Rabbi Melissa Weintraub is a Wexner Graduate Fellowship alumna and the Co-Founder and Co- Executive Director of Encounter, an organization dedicated to resolving the Israeli-Palestinian conflict and to healing internal Jewish rifts that have formed in its wake. Melissa can be reached at email@example.com.
Iris Feinberg, is an alumna of the Atlanta 05 Wexner Heritage Program. Iris is a community volunteer and business person in Atlanta and can be reached at firstname.lastname@example.org.
After yesterday‘s Jerusalem bombing and the recent Itamar attack, many of us are feeling pain and outrage at the brutality and loss of innocent life. When we are experiencing rage and despair, it is easiest to revert to cyclical patterns of stereotyping and over-simplification of an entire group or situation. It is common to surround ourselves with like-minded people, and dismiss those who think differently than us, even within our own families and communities.
In the face of our horror and heartbreak, can we maintain civil, constructive conversation and uphold the dignity and humanity of all parties involved?
Encounter collaborated with Ori Salzberg from Bible raps to produce a music video about creating a more respectful and empathic conversation about Israel. We hope you will find it inspiring and pass it on, especially in this moment of heightened tension.
Encounter is an organization equipping Jewish leaders with the tools to transform conflict between Jews and Palestinians as well as between Jews and other Jews. On Encounter programs, Jewish leaders—Orthodox and Reform Rabbis; lead supporters of AIPAC and J Street; national- religious settlers and anti-occupation activists—all sit down in front of the separation barrier and grapple together with what it means. In the past month alone, we brought many of the highest- level Jewish leaders – from the Conference of Presidents of Major Jewish organizations, Jewish Agency, ZOA, Religious Zionists of America, UCSJ, etc. – to meet with Palestinian civil leaders in the West Bank. Last week, we worked with the Jewish Council of Public Affairs to train nineteen Jewish Community Relations Council Executive Directors and lay leaders in how to create civil discourse in communities across the country, particularly around Israel.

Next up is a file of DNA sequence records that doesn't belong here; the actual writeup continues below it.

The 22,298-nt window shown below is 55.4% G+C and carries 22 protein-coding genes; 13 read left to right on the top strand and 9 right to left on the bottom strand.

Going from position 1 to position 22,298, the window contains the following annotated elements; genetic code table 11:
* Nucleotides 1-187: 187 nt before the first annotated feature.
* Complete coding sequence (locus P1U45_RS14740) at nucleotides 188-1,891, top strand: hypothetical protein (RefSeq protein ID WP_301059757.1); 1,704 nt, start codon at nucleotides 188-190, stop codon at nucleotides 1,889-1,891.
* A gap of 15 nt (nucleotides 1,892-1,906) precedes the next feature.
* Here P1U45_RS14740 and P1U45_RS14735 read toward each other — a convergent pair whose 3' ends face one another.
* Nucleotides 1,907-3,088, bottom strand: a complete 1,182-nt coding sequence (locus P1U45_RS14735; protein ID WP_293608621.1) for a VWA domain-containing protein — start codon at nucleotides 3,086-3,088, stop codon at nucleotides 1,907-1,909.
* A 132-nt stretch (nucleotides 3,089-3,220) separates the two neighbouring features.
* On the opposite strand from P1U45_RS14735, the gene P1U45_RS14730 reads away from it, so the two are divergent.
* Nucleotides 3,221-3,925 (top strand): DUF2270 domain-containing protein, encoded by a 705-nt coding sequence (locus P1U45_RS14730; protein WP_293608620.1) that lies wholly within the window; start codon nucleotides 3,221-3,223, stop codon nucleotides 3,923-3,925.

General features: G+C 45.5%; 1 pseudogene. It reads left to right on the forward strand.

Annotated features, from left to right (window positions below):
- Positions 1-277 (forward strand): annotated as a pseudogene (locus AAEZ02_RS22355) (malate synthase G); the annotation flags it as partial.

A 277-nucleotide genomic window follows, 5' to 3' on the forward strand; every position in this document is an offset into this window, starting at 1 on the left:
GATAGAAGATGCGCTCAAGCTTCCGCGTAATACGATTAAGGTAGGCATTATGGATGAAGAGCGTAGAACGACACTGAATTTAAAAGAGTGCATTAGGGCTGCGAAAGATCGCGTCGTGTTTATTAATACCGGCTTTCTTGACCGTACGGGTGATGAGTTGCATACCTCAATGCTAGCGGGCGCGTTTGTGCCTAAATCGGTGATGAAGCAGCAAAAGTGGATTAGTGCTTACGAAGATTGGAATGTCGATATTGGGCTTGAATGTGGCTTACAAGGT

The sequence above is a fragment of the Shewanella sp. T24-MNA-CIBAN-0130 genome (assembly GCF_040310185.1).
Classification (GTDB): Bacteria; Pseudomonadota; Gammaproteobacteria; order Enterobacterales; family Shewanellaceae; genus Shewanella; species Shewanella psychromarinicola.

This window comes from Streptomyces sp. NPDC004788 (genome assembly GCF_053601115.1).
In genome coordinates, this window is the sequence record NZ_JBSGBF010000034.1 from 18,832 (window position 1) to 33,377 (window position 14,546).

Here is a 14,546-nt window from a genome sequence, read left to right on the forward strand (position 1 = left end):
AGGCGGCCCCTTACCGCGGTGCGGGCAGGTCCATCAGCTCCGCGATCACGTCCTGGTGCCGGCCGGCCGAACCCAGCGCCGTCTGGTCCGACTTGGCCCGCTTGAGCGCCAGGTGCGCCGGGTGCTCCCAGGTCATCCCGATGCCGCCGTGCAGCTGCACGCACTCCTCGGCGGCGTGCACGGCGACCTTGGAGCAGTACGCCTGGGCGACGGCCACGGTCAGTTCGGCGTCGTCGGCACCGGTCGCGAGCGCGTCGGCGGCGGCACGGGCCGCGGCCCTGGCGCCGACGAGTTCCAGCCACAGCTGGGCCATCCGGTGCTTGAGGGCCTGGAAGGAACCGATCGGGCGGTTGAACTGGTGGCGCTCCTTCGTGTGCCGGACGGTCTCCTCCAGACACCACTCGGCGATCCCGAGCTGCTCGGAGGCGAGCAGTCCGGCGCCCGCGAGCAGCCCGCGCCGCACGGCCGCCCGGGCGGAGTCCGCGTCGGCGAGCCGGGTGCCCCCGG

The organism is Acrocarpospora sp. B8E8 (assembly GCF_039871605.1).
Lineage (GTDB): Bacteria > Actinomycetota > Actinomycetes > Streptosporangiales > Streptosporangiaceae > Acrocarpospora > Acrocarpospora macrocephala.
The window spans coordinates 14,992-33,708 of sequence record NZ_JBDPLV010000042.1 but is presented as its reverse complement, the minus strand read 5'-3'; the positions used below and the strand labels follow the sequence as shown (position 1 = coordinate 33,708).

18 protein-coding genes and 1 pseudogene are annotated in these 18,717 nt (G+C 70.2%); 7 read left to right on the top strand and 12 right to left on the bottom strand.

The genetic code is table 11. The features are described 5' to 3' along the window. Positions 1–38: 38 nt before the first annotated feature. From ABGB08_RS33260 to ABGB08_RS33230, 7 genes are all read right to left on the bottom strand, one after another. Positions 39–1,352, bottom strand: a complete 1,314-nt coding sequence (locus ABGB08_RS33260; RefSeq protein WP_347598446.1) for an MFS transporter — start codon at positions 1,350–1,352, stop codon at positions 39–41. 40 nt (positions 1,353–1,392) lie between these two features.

Encounter‘s Wexner roots run deep; in addition to being founded by two women who met through Wexner (Co-Author of this piece, Rabbi Melissa Weintraub and Rabbi Miriam Margles, WGF Class XIV), Encounter proudly counts dozens of Wexner Heritage and Wexner Graduate Fellow alumni among our most involved volunteers, leaders, and past participants, including Iris Feinberg (Co-Author of this piece, and Wexner Heritage alumna from Atlanta) who participated in the filming of this video. From the outset, our programs were informed by the Wexner model of bringing together multipliers from across the sectors, denominations, and political orientations of Jewish life to converge in rare dialogue.
Encounter is more specifically a response to the increasing volatility and destructiveness of the Israel conversation within the Jewish community. Many of us as Jewish leaders are avoiding the Israel conversation altogether, antagonizing those who disagree with us, or else congregating with and preaching to our own small choir. Meanwhile, those outside our self-affirming enclaves appear more and more irrational and unintelligible. Across the country, relationships in families, synagogues, and local and national Jewish communities are unraveling as a result.
Our premise is that we‘re losing a tremendous amount as a community as a result. Destructive communication is generating hurt, loneliness, anxiety, disconnection, resentment, and fear. We‘re turning people off who are standing at the gates of the Jewish community – particularly the next generation – who are looking inside and saying ?not for me.‘ We‘re draining energy away from more important communal priorities. And perhaps most importantly, we‘re losing the profound, creative problem-solving that comes only from mining everyone‘s collective wisdom, rather than group think.
So what can we do about it? We believe we need to go beyond mere tolerance or aloof civility, to focus on building an infrastructure to delve deeply into our differences rather than avoid them. That means creating institutional programs and policies that prioritize collective exploration and inquiry into our opposing ideas. It means adopting a lens that every person in the room has wisdom that we need to access to make good and informed decisions, and making sure no wisdom gets lost. It means exploring and seeking to understand everyone‘s views and values — with vigor and without restraint – in pursuit of the most intelligent solutions to entrenched social problems, like Israel‘s elusive quest for security and peace.
We are excited to partner with you to build more constructive Israel engagement in our community, and to forge a path of transformation and healing.